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'Run Fatboy Run'

A prologue in which a slightly overweight Simon Pegg abandons a very pregnant Thandie Newton at the altar sets the stage for this sweet — if overstatedly aerobic — romantic comedy — Much Ado About Blisters, let's call it.

The London-based action picks up five years after the runaway groom's nuptial sprint. Pegg, now a lingerie-store security guard, has turned out to be a devoted father, taking his son on outings and pining for the boy's mom, with whom he's never managed to patch things up. The arrival of her rich, marathon-running American beau (Hank Azaria) prompts Pegg's entry into the race that gives the film its title.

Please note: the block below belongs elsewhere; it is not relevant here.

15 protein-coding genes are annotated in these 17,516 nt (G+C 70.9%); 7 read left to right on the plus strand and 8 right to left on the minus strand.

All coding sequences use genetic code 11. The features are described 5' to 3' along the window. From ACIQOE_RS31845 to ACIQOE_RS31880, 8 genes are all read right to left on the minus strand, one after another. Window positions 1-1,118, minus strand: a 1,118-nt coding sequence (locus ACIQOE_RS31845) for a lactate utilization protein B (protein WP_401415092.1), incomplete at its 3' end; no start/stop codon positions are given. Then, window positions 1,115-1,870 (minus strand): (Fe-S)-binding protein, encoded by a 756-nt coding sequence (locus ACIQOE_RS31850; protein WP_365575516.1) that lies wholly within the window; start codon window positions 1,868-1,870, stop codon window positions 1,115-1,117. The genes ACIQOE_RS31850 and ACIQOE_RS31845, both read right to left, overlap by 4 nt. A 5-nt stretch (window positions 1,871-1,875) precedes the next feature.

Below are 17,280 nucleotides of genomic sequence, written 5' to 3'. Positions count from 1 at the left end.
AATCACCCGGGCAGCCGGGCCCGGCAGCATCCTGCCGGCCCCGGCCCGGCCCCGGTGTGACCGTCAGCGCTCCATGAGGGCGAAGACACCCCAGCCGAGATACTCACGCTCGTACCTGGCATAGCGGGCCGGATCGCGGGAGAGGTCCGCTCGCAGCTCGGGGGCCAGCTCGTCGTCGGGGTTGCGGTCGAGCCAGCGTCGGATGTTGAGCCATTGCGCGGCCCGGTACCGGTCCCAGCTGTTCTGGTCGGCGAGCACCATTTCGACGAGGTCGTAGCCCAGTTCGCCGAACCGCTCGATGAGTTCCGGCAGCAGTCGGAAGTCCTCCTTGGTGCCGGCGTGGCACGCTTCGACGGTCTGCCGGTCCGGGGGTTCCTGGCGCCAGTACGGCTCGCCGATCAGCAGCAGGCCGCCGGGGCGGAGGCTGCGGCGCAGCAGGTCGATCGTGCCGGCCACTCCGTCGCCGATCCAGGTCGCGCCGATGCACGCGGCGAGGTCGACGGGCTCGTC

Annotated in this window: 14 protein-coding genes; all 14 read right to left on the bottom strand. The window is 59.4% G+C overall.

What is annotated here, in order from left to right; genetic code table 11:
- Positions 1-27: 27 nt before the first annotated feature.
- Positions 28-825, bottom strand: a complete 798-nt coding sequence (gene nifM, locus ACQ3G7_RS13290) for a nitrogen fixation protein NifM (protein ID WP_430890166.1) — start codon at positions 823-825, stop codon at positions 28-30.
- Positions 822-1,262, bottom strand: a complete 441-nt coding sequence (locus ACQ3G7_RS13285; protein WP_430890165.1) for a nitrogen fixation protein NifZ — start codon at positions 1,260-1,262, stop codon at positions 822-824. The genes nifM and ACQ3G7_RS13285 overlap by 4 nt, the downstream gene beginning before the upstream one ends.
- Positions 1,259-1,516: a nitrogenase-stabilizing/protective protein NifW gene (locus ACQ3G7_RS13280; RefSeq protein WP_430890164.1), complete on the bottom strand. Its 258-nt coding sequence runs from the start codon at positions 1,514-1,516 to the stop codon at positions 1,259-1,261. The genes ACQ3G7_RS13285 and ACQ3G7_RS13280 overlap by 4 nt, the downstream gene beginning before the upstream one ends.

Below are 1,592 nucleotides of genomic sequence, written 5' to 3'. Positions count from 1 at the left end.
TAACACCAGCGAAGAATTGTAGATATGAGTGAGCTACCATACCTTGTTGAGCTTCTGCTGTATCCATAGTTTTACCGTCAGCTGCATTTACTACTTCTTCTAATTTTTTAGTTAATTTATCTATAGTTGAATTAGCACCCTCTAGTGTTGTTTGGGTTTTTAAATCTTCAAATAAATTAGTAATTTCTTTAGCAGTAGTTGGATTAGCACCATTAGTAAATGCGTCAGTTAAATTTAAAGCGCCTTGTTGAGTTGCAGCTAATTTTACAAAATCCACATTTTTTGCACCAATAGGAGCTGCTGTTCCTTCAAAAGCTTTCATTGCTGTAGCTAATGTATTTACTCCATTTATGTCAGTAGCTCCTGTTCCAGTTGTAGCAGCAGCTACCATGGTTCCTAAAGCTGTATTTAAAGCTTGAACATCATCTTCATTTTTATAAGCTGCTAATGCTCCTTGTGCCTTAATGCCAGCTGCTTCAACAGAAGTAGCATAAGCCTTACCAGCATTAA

Directed by ex-Friend David Schwimmer with an amiable looseness (and a bit more slapstick than the script really needs), Run Fatboy Run shambles through a series of mostly idiotic plot contrivances before arriving at its more or less suspense-free marathon finale.

But the three leads are pros, and if they're not exactly being asked to stretch, they do have the grace to appear fully engaged by the material. Which means that even if that material isn't entirely worthy of their presence, it's measurably enhanced by it.

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Bob Mondello, who jokes that he was a jinx at the beginning of his critical career — hired to write for every small paper that ever folded in Washington, just as it was about to collapse — saw that jinx broken in 1984 when he came to NPR.